16 December 2008

Whats New in Adobe Illustrator CS4

The main running theme for Illustrator CS4 is usability and efficiency. Adobe has reworked tools like gradients and clipping masks that have always been a bit clunky to work with, and completely streamlined them. The interface itself follows this trend by showing off such improvements such as the Multiple Art boards and Tabbed Documents views.

Multiple Art boards

I have a feeling Adobe had me in mind when they decided to add this new feature in. When I work in Illustrator I create a new document and then start hammering away at drawing, ignoring the document size and page tiling. Next I would create rectangles of my deliverable size, let's say 960x540 pix and then lock them — these would be my guide layers that I do my layout in. Finally, I would start a new document as my final deliverable document — usually for print or export to After Effects. If you can imagine, it doesn't take long for me to have these locked guide layers and my artwork strewn all over my document.

Working with multiple artboards within a single document

With multiple artboards you can individually define working areas of varying sizes with complete freedom, all within one document. Yep, it's true. In one fell swoop Adobe solved my headache of creating multiple documents, a mess of guide layers, and multiple final / export documents. There is no longer a need to use page tiling to create multipage PDF files, and you can arrange up to 100 artboards of different sizes any way you want—tiled, overlapping or freeform. You can also create artboards within artboards, quickly set up bleeds and crop marks, and choose to show video-safe areas using preset profiles.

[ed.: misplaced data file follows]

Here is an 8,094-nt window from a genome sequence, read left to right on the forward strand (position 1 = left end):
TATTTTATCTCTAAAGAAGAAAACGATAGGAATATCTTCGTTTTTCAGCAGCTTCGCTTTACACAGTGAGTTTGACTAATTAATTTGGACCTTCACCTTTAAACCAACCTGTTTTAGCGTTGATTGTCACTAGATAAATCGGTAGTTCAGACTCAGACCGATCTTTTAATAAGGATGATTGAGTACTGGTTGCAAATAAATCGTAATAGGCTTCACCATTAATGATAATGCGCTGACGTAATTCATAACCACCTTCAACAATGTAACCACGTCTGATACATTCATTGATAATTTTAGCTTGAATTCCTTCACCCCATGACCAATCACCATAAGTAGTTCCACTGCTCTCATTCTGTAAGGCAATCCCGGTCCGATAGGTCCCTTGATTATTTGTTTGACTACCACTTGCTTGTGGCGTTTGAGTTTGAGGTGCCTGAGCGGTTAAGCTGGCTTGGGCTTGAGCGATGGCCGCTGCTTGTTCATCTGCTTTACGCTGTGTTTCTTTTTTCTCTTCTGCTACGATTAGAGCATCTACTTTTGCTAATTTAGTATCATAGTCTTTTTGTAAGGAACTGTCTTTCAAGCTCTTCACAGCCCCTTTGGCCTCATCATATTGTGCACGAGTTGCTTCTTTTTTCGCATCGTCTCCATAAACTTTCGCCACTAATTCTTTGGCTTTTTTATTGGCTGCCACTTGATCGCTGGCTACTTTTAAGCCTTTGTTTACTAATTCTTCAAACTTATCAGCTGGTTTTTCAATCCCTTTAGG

Transparency in Gradients

What sounds like a very simple upgrade actually has enormous potential. If you want to see how gradients are properly utilized or you are new to gradients, I would suggest checking out the great Illustrator tutorial site, Vectortuts.com. Almost all of the tutorials use gradients to add incredible lighting and depth. I think once you understand the enormous capabilities of gradients as they were in previous versions, you will see that by just adding a simple transparency option makes the capabilities of the gradient tool almost limitless. Because of this I think this is update is the single most important update to the gradient tool since, well, the gradient tool.

When you add a color to a gradient, you can now adjust its opacity as well. Its potential and uses go anywhere from simple feathering and cover-up fades to full photo-real specular lighting and shaded artwork. Also new to gradients is immediate visual feedback. No longer do you have to back and forth between the gradient panel to make adjustments. All of your adjustment sliders — gradient stops and color sliders — now appear directly on your object.

Interface is everything. I can say personally that I never got into using gradients precisely because of the problems that Adobe addressed in this new update. Going back and forth between my artwork and the gradient panel is annoying, unnatural, and just plain bad interface design. With the new immediate visual feedback system, I actually want to use gradients now, not completely try to avoid it.